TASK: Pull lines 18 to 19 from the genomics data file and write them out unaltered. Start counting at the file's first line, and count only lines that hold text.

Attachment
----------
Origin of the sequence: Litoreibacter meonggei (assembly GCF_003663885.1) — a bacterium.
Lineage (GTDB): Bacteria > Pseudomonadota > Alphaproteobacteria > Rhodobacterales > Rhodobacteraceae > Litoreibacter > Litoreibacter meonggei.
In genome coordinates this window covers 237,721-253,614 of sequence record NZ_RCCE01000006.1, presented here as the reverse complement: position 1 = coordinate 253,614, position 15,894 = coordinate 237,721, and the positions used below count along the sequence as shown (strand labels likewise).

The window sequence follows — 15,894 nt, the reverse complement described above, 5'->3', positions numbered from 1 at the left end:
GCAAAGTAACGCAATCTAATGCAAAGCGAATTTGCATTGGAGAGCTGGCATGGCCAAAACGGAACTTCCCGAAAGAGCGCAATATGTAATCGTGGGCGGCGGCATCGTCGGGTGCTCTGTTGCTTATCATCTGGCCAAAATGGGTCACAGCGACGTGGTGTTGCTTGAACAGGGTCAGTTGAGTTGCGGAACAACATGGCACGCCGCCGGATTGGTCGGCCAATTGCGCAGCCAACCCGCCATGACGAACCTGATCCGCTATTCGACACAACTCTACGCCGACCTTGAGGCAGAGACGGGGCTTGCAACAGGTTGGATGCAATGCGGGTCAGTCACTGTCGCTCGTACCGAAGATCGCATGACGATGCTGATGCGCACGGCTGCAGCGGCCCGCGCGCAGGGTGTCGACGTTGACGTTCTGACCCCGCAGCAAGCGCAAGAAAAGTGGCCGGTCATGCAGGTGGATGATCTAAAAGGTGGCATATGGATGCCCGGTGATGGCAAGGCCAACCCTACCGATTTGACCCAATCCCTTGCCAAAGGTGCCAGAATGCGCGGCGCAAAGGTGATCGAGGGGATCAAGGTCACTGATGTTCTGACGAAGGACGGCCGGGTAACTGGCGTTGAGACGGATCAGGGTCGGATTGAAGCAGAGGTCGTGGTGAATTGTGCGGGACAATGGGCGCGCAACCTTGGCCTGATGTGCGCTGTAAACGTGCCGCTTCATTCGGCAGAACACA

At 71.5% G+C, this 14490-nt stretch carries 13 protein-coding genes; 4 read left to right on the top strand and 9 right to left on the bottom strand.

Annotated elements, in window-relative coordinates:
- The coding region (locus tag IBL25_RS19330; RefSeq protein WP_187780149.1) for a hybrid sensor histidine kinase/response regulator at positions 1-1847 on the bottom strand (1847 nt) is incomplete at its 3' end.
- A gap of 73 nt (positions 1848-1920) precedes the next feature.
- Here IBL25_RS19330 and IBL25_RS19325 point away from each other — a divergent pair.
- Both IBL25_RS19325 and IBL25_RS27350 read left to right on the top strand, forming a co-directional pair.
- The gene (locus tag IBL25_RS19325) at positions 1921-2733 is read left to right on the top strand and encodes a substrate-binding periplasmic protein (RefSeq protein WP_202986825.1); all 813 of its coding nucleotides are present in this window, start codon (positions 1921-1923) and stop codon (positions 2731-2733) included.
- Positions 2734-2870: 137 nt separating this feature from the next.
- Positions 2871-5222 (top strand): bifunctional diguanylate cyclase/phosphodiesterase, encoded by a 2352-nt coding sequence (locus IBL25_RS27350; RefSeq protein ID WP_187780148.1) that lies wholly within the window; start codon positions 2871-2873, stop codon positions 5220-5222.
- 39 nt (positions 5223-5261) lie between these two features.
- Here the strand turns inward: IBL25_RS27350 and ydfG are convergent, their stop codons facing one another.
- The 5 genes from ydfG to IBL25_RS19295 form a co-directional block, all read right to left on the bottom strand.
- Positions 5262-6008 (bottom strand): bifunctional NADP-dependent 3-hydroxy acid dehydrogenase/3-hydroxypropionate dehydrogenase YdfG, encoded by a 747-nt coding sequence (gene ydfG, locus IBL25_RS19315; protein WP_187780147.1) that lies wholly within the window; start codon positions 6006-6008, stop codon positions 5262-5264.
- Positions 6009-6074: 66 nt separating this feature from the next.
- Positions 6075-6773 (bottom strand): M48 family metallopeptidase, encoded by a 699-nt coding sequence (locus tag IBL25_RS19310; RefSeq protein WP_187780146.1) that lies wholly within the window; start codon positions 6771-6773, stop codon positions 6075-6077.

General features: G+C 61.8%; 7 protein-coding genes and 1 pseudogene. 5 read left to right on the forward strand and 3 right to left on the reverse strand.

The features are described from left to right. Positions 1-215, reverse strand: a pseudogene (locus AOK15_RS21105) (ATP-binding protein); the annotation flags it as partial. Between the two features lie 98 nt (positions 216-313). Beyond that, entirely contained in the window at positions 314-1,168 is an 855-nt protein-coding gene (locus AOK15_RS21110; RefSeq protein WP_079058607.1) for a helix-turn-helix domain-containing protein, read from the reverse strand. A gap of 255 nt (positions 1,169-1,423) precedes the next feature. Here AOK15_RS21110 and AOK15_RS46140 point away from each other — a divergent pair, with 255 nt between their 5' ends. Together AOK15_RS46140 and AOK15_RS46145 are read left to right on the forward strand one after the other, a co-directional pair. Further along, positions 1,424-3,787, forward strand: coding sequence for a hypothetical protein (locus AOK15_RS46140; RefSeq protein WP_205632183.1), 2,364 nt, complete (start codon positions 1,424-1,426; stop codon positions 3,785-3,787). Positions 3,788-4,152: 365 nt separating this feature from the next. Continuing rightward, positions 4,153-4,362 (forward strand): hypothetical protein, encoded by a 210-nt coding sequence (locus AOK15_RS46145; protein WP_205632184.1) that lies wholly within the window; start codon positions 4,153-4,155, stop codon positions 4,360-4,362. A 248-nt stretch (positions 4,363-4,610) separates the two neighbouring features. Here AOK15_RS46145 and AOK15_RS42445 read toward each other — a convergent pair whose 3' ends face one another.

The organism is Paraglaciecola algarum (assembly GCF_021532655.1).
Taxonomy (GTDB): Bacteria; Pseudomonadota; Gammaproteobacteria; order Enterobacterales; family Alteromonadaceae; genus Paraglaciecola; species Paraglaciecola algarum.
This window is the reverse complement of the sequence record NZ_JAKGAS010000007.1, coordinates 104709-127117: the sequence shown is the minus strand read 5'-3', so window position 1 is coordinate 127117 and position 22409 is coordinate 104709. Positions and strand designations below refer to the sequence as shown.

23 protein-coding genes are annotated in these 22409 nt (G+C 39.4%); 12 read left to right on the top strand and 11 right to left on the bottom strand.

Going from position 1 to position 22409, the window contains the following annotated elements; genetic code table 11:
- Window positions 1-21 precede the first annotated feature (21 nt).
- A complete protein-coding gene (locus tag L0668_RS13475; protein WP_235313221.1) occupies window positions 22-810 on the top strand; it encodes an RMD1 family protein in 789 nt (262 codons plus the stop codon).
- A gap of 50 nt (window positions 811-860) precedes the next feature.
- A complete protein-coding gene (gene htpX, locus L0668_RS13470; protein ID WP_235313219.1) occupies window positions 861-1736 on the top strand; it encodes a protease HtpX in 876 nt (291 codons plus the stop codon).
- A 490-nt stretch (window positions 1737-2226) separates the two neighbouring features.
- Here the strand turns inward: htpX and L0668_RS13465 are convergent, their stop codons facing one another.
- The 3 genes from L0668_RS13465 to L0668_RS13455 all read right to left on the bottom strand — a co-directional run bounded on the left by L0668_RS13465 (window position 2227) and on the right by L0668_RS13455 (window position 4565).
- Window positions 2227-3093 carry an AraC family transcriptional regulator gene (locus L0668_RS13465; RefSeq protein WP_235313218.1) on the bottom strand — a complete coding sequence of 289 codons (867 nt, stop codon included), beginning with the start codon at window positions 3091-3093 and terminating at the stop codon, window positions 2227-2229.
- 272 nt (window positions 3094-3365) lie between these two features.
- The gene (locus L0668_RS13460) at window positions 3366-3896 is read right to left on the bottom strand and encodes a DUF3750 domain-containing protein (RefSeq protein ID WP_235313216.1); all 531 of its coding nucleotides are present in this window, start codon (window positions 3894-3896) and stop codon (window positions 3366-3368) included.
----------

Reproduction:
- Positions 5262-6008 (bottom strand): bifunctional NADP-dependent 3-hydroxy acid dehydrogenase/3-hydroxypropionate dehydrogenase YdfG, encoded by a 747-nt coding sequence (gene ydfG, locus IBL25_RS19315; protein WP_187780147.1) that lies wholly within the window; start codon positions 6006-6008, stop codon positions 5262-5264.
- Positions 6009-6074: 66 nt separating this feature from the next.